As daunting as losing their home to wildfire may be, Carolyn Segui, her daughter Sara Burchfield and granddaughter Cadee Roberts are taking an optimistic and determined view of their situation.
“We need to get back to our mountain,” Segui told The Dalles Chronicle.
It’s a big job for the three women. While Segui’s mobile home was still standing at last report, the one Burchfield and her daughter had been living in was completely destroyed, as were many of their vehicles. The fields that would have provided feed for their livestock have been destroyed, leaving nothing for the coming winter.
They’ve had a lot of help from the community since the fire drove them off what the family calls Segui Hill.
They, along with their goat and geese, have found shelter with friends; another friend has taken in their horses and other livestock.
Most of their 10 dogs have been sheltered at the Home at Last Humane Society in The Dalles.
The women are publicly thanking the firefighters for their efforts to keep them safe.
“I’ve never seen so many firemen — and from places I’ve never even heard of,” Segui said.
Their ordeal started Saturday, when a neighbor came flying up their drive on a quad vehicle.
“He said, ‘I just want you guys to know the fire just came over the ridge,’” Burchfield said.
When they went out to the road they saw the fire coming down the steep hills on two sides. They pooled their hoses and started wetting down the hillside near their homes.
“We were getting boxed in,” Burchfield said.
They escaped the fire Sunday with what few possessions they could gather piled into their vehicle, a goldfish tank nestled between the front seats and the goat sitting in Roberts’ lap in the front seat. Family photos and Segui’s genealogy research were also loaded up.
“I grabbed my second husband’s ashes,” Burchfield said. “I knew I couldn’t replace those.”
Segui didn’t take her husband’s ashes. He grew up on this mountain, which she visited every summer as a child, before calling it home. She figures his ashes are part and parcel of the place.
Instead, she grabbed the sewing machine and her mother’s pressure cooker, figuring those would be important for self-sufficiency as they worked to rebuild their lives.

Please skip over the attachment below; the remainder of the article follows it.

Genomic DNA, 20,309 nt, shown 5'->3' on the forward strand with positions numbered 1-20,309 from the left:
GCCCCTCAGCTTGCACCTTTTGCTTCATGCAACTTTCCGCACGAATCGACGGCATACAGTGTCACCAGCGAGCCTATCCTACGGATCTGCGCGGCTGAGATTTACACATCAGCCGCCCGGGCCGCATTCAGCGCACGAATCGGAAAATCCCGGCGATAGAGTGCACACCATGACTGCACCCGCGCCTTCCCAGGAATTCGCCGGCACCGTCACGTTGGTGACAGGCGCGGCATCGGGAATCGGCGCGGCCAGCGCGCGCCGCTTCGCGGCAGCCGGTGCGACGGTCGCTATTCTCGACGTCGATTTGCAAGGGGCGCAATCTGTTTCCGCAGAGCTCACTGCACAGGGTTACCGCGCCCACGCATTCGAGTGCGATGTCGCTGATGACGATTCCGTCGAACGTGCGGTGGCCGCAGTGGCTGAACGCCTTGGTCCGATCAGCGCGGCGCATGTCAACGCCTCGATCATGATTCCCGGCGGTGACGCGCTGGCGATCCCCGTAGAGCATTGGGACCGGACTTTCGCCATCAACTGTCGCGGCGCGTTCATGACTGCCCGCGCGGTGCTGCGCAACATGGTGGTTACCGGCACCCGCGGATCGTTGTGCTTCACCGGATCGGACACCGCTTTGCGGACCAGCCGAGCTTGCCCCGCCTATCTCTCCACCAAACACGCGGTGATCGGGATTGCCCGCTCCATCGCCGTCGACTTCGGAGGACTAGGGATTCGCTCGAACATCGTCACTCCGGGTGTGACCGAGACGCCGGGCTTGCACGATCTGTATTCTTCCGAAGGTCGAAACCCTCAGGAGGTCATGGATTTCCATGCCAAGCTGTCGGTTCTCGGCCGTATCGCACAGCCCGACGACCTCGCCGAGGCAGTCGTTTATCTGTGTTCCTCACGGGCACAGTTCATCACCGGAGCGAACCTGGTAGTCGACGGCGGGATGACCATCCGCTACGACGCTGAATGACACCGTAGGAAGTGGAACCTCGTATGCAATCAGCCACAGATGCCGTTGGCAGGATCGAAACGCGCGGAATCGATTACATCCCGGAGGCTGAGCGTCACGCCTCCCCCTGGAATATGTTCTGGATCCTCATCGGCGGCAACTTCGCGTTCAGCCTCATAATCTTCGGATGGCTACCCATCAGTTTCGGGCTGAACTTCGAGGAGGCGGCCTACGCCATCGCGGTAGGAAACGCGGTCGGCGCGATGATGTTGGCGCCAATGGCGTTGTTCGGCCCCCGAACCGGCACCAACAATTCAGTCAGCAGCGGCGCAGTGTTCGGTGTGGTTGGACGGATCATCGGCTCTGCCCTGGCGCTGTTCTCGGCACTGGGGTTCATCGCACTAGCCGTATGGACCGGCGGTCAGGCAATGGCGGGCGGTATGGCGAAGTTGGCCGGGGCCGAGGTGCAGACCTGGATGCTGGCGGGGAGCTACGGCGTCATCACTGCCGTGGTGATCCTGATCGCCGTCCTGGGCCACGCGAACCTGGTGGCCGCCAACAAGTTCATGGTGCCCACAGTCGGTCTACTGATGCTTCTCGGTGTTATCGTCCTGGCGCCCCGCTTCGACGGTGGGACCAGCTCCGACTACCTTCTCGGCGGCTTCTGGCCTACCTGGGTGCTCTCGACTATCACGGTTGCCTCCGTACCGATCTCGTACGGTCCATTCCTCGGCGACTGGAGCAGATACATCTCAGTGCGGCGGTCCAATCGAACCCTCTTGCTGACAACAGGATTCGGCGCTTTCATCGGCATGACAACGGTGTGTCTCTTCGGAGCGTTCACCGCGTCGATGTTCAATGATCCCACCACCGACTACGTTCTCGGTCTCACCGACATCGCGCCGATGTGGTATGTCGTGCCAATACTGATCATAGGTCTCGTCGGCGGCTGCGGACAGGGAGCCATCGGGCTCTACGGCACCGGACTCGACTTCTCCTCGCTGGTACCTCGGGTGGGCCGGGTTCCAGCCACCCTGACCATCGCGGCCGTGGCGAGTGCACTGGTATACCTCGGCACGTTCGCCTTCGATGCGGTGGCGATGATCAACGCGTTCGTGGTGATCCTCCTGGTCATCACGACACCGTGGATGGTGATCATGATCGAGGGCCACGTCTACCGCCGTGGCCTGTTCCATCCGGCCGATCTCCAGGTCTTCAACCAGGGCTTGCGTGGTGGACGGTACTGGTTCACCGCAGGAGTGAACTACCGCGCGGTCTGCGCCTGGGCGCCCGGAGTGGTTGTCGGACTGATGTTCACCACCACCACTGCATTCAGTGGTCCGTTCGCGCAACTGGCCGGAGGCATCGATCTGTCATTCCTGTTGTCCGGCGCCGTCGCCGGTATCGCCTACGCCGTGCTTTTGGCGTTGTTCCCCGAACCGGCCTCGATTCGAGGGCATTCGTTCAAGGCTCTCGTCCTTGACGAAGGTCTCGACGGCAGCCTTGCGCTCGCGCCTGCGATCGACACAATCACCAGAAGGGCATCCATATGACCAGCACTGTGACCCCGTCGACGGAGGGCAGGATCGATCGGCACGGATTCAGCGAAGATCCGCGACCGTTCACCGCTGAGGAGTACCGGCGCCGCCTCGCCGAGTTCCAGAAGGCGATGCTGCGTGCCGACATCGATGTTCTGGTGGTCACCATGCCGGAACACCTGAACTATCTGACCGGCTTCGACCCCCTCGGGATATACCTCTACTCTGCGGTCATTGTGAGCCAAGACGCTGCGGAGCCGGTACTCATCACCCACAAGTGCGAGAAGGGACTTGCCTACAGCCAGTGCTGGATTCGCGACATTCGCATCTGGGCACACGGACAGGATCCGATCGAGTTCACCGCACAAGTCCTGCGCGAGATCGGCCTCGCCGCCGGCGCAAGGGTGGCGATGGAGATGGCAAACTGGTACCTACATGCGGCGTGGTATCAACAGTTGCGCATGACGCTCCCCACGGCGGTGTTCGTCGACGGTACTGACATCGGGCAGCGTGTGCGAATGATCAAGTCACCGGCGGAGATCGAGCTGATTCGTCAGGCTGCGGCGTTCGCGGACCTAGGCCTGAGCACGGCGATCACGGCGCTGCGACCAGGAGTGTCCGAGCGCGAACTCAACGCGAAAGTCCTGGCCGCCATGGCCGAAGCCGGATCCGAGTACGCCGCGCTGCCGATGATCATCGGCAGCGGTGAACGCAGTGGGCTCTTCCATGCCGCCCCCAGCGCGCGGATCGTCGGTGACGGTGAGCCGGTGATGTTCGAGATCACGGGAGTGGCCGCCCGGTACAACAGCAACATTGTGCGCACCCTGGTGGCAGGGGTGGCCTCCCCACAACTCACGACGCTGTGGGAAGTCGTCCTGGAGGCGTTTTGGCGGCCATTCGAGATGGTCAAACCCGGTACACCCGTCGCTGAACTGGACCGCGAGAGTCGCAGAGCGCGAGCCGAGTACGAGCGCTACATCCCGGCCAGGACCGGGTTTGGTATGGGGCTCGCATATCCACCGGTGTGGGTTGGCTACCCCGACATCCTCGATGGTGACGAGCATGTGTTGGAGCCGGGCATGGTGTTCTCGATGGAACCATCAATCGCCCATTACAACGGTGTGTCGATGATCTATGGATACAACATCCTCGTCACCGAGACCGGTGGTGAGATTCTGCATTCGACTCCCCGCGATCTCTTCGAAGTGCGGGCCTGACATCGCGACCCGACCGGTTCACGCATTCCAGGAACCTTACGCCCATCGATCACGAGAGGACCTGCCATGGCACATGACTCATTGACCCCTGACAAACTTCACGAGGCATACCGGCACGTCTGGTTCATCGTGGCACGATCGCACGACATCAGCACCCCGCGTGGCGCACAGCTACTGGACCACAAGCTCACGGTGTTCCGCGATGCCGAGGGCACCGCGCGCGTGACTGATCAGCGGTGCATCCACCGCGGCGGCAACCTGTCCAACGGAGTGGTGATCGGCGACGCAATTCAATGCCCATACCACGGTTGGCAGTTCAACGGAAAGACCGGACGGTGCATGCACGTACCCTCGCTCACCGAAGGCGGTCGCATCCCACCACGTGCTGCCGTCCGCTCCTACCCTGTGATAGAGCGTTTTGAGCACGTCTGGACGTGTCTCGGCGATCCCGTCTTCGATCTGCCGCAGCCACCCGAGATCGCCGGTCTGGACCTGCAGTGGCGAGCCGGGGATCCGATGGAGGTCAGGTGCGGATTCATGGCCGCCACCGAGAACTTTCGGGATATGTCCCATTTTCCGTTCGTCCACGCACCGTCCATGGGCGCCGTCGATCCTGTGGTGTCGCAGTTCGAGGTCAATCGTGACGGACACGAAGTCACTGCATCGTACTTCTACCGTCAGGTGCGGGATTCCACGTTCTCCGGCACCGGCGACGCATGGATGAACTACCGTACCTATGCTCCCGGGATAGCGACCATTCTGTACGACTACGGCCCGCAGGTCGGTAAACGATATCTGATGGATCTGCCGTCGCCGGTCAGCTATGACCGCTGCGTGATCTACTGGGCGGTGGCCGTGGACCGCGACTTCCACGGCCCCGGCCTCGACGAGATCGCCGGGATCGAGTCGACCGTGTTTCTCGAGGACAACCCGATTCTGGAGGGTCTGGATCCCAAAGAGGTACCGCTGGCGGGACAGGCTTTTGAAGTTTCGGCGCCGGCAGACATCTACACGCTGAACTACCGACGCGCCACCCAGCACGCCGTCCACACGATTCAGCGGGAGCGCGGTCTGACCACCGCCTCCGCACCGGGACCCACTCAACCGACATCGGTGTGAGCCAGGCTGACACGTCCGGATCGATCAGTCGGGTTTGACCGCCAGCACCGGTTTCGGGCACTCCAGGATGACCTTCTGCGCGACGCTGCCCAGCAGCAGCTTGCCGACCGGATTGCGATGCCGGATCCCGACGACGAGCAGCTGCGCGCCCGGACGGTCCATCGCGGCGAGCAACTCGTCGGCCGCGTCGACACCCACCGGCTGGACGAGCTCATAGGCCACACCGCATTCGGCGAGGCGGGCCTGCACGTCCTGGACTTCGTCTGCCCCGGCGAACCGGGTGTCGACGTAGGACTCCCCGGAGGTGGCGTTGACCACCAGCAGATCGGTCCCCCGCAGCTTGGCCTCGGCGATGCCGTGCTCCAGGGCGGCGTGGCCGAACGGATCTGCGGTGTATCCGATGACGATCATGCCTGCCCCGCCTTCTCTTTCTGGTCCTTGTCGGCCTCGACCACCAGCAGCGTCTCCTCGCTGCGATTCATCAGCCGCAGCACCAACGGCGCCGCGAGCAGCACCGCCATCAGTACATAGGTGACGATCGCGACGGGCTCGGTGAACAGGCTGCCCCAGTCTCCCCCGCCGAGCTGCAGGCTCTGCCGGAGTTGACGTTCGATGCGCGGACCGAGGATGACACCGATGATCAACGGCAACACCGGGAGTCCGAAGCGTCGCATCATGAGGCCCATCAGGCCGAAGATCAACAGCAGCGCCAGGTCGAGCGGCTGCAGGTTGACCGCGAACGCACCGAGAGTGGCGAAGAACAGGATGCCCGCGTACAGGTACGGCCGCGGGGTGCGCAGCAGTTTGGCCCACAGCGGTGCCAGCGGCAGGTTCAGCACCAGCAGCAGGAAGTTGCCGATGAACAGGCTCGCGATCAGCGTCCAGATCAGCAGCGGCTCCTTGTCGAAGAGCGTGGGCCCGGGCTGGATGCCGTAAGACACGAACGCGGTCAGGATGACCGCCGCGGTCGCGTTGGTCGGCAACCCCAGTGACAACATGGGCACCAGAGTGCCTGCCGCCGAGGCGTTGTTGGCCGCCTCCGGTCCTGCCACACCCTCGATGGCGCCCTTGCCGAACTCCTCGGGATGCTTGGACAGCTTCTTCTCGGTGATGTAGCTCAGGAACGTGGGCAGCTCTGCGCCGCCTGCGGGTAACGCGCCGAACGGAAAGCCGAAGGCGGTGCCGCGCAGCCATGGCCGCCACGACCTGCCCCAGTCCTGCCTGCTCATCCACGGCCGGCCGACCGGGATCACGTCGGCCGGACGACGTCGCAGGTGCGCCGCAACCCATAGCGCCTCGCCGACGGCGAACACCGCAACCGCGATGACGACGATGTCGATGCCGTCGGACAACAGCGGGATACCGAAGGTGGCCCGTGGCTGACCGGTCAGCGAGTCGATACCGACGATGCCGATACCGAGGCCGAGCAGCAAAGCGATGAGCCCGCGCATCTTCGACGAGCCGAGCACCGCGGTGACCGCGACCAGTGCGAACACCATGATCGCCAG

Once they are allowed to return to the mountain, they plan to stay together in Segui’s mobile home, but they’re worried smoke damage will make that an impossibility, because Burchfield and her daughter must cope with asthma.
Both mobile homes were too old to insure. Segui gets by on Social Security and a part-time job as a caretaker.
Burchfield can’t work at the moment due to an on-the-job injury. And neither of the aged mobile homes, the one that was destroyed and the one still standing, was insurable. They’ve also lost the studded tires that make it possible to get to and from their mountain home during the winter.
Roberts, who will be a senior at The Dalles Wahtonka High School, needs clothes and supplies to start school.
They also need to replace the damaged bridge that prevented firefighters from getting to the property in the first place. Even if they want to replace the trailer where Burchfield lived, they won’t be able to until the bridge is repaired, and that carries a $10,000 price-tag, Segui said.
While they are proud of their independence, they know they can’t do it alone. They’ve established an account at Bank of the West in their names — Segui, Burchfield and Roberts — in the hope community members might be inclined to lend a hand.
Meanwhile, they wait for the opportunity to return to their home.
By the grace of God, we still have a home to go back to,” Segui said, amazed at parts of their spread that she feels were protected by “the hand of God.”
Honestly, I’m willing to pitch a tent and live in the tent to get started,” Burchfield added. “The fire will not keep me off that mountain.”